And when I say ‘me,’ I really mean the two opossum (pronounced possum) that scared them out of the coop and scattered them around my dark yard at 3 a.m.. They will kill and eat chickens. The reason I say it’s my fault is because I haven’t been shutting the coop door at night. I mostly leave the door open so I don’t have to wear my heels through the garden to open the door in the morning (when I leave for work). How selfish.
The good news is that everyone is safe and alive. Plus, I found that my dog is amazing at locating and herding lost chickens in the dark. It’s really a funny story now that I think about it.
Buttercup, Henny Penny & Hazel
Here’s how it went down.
I was awoken at 3 a.m. by the sound of my chickens squawking and flapping around in the chicken coop. I got up, flipped on the porch light and ran outside using my bedroom’s exterior sliding door. I have a large dowel as a secondary lock for the door and that became my weapon. Keep in mind that I jumped out of bed so I’m doing all this while wearing __________. (I’ll let you use your imagination.)
I first assessed the chicken coop. There was a small opossum in the coop and Licorice was still in her little condo. I locked Licorice, my black silkie hen, in her condo to keep her safe and used the hose to scare the opossum out of the coop. I would like to point out that it was super handy to have the hose hooked up, turned on and ready to go – winterizing hoses is highly overrated. At this point I didn’t realize there was a much larger opossum out in the garden with my three other chickens.
Once I got the little guy out of the coop and got some shoes on, I went searching for the other chickens. I found Buttercup right away since he’s easy to spot – he’s my white silkie rooster. He was in the back part of the garden by the garage. His stance was very defensive and I didn’t realize why until I saw the BIG opossum just a couple feet from him. This is when the dowel became useful. I smacked the side of the wood raised bed next to the opossum (I still couldn’t hit it) until it waddled off. I grabbed Buttercup and put him back in the coop.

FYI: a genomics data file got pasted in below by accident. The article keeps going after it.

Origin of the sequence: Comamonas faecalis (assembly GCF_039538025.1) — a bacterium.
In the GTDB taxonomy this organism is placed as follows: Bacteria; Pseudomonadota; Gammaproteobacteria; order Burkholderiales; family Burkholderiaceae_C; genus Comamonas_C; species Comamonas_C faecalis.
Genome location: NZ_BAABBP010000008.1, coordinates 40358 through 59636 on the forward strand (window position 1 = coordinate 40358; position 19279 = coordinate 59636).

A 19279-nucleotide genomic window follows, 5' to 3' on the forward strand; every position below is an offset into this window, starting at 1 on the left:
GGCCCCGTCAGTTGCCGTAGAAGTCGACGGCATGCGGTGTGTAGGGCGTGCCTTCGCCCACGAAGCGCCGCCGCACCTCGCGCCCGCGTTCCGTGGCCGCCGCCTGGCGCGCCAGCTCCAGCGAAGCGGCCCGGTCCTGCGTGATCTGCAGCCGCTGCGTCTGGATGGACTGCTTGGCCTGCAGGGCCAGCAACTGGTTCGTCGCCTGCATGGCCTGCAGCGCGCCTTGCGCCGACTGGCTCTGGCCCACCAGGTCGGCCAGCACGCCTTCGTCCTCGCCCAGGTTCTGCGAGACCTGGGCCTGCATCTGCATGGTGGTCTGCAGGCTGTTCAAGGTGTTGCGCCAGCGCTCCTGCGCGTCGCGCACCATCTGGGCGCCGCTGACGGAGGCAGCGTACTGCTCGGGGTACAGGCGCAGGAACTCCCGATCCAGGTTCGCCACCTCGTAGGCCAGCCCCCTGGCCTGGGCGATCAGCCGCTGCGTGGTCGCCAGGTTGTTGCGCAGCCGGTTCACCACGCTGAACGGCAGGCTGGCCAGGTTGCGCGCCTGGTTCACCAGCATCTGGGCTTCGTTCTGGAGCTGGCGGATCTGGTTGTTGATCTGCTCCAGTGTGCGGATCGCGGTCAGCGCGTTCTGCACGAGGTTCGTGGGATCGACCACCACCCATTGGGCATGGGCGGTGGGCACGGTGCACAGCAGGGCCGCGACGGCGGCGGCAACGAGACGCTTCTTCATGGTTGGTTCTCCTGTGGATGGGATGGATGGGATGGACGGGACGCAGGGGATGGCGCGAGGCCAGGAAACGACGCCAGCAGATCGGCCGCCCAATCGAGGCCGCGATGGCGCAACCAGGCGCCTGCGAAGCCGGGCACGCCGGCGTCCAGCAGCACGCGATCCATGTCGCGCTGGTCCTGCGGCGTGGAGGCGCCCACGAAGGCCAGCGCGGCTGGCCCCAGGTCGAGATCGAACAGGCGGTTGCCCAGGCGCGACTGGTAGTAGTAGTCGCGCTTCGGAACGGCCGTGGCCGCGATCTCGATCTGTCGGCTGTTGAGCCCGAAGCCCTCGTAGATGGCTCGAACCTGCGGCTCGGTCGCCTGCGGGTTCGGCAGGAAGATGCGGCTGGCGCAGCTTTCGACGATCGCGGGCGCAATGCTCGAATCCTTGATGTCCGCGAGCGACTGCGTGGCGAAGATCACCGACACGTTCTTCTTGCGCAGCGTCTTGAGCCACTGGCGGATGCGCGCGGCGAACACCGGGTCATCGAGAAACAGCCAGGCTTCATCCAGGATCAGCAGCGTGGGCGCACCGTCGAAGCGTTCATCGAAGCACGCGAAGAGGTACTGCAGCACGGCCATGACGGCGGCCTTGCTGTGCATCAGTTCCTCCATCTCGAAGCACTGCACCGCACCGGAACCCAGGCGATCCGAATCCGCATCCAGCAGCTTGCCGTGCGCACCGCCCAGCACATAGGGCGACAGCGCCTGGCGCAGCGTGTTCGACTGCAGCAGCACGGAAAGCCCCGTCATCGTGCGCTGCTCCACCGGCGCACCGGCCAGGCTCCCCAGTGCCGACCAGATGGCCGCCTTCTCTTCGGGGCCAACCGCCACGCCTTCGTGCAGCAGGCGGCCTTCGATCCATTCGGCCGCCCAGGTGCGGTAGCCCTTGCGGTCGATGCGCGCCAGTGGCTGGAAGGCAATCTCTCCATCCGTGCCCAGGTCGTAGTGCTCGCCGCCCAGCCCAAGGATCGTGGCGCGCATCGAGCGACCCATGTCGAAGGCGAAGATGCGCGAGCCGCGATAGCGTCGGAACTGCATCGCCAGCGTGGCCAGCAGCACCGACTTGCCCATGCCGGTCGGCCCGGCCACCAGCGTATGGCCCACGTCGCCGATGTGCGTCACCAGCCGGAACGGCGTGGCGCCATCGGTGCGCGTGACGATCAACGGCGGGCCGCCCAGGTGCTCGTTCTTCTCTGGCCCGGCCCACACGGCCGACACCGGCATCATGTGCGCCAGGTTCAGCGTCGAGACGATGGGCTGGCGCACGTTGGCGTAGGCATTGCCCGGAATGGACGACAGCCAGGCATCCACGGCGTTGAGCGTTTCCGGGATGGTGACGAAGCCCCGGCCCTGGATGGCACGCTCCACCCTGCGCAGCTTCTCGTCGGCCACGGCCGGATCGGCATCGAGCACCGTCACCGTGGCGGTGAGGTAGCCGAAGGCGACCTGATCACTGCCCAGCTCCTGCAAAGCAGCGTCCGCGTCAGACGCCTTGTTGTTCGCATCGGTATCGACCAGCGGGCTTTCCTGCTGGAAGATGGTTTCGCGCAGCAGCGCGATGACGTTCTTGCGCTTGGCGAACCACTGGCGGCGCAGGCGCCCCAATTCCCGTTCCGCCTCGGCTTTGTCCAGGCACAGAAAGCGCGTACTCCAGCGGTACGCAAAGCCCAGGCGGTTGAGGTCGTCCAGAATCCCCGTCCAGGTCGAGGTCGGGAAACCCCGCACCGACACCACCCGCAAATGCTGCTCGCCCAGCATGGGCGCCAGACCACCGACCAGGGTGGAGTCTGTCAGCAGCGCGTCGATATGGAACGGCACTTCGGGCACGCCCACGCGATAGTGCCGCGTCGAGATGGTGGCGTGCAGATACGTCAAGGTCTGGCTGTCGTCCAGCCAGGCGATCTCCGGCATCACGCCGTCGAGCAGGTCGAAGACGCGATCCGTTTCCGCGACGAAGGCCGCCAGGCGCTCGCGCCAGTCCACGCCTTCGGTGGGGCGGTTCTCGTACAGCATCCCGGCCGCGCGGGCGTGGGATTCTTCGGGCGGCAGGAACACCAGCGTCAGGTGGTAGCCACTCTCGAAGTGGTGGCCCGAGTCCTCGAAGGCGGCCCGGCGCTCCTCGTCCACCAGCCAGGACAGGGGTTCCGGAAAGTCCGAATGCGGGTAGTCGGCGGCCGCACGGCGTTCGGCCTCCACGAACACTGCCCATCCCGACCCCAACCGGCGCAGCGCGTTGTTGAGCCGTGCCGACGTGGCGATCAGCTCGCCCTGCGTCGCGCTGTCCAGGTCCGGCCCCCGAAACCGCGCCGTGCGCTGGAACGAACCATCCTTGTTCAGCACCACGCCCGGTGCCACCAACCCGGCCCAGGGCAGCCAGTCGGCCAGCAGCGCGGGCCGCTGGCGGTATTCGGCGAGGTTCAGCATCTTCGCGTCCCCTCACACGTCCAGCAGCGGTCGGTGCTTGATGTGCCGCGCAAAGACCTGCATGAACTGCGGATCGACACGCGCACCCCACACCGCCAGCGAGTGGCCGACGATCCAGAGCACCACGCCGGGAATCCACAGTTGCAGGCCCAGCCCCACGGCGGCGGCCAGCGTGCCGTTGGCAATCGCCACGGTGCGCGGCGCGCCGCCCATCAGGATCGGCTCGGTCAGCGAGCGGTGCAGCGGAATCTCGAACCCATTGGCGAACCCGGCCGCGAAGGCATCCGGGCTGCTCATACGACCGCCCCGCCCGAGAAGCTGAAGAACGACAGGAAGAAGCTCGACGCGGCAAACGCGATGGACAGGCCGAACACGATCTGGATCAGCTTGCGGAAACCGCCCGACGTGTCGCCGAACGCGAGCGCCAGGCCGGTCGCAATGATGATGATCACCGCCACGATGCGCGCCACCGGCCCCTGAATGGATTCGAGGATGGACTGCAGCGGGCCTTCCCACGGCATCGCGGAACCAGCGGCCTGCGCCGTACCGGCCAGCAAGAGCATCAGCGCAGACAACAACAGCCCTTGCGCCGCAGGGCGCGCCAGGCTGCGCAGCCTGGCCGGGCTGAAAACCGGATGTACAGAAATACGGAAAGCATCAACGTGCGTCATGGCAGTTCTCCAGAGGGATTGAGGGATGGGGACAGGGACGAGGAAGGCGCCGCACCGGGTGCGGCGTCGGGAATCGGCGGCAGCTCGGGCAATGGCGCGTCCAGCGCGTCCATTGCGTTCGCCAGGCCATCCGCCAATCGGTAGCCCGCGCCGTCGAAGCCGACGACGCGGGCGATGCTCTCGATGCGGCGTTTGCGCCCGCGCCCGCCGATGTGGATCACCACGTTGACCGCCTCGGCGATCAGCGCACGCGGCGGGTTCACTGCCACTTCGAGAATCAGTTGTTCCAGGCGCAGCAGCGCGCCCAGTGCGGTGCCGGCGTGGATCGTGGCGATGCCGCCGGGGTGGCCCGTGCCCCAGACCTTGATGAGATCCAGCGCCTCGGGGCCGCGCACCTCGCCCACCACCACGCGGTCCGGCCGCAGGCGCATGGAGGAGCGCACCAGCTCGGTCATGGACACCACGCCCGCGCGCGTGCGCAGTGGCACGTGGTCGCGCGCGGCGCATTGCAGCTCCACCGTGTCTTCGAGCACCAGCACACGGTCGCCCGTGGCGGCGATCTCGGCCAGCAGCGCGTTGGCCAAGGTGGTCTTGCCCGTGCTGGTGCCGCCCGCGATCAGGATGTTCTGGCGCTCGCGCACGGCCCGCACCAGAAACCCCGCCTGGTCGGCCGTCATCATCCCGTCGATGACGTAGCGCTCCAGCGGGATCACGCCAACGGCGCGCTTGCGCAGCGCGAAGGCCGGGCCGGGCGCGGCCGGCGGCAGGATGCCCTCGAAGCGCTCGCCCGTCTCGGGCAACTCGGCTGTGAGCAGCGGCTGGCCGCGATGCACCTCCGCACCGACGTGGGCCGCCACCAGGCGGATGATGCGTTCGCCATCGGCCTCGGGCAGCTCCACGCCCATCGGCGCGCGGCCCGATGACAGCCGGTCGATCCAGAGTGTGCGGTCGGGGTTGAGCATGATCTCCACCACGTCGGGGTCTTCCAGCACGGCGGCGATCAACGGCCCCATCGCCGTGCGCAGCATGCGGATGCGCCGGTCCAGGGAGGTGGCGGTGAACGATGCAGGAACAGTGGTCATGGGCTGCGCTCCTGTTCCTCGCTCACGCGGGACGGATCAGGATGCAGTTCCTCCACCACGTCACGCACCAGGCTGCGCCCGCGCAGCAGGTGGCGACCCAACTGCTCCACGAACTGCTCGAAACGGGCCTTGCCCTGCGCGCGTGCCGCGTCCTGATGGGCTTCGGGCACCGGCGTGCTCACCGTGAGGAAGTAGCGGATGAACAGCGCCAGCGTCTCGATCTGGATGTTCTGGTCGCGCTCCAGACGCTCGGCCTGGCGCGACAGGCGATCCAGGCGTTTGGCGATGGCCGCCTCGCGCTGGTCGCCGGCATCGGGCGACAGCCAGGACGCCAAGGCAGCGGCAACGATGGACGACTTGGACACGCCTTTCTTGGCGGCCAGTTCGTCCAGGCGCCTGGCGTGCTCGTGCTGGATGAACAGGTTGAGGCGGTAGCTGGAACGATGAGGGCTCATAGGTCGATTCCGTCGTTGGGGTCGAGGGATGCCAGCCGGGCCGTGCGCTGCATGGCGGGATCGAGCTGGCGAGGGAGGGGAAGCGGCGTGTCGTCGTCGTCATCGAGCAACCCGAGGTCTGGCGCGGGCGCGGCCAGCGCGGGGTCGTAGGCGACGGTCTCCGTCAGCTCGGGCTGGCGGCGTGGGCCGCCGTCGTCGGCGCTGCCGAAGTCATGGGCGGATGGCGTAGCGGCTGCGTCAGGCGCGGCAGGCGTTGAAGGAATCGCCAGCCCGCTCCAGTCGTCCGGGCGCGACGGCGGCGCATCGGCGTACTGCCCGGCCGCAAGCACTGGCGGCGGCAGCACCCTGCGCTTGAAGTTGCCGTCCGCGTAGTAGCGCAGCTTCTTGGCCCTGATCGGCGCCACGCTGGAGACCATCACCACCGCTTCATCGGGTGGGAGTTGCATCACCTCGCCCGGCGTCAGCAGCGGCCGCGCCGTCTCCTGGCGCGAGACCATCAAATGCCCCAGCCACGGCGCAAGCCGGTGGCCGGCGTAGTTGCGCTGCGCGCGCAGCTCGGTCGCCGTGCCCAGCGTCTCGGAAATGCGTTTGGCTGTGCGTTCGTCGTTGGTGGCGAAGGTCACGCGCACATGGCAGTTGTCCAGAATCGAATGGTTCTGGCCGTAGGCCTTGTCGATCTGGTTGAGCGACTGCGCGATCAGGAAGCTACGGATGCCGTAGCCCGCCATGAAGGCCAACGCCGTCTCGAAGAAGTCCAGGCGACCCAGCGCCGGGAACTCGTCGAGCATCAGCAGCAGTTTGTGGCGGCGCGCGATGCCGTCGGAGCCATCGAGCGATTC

This is where it gets funny and Welly becomes useful. I can’t say I’m fan of wrangling chickens in the dark with predators milling about. Those of you with chickens can probably relate. Fortunately, I found Henny Penny pretty quick. She was in the path of the waddling creature so I reached down to pick her up… and she took off. Welly and I chased her around the yard for a couple minutes until we finally cornered her and I got her in the coop.
Hazel was near impossible to find. She’s my partridge silkie (speckled browns/black) and she huddles tight to the ground. What’s unnerving is that I found her inches from where I scared off the big opossum when I grabbed Buttercup. She was even harder to catch. This is when I realized how hard it is to touch a lump on the ground – in the dark – to see if it’s your chicken – to pick it up. It would’ve been much easier if I’d gone inside to get a head lamp but I didn’t want to leave the garden.
Welly must have noticed I was having issues since he started showing me where she was hiding. What a smart precious dog.
What Hazel would do is run squawking to a part of the yard and then hug the ground for invisibility. Welly would find her and bark for me. Then, I’d get super close to grab her and she’d run off again. Repeat. At one point I had the brilliant idea to throw one of my new large French laundry baskets over her (the ones I bought to keep the chickens out of the vegetable garden) and she flew through the gap in the wire instantly. Great. At least they look good?
Finally, Welly alerted me to her new location in the front yard and I was able to grab her before she ran off again. I closed the coop door and was grateful I was home when it happened and it wasn’t a work night. From now on I close the door every night.
My chickens still haven’t left the coop this morning. I’m not sure who traumatized them more, me or the opossums.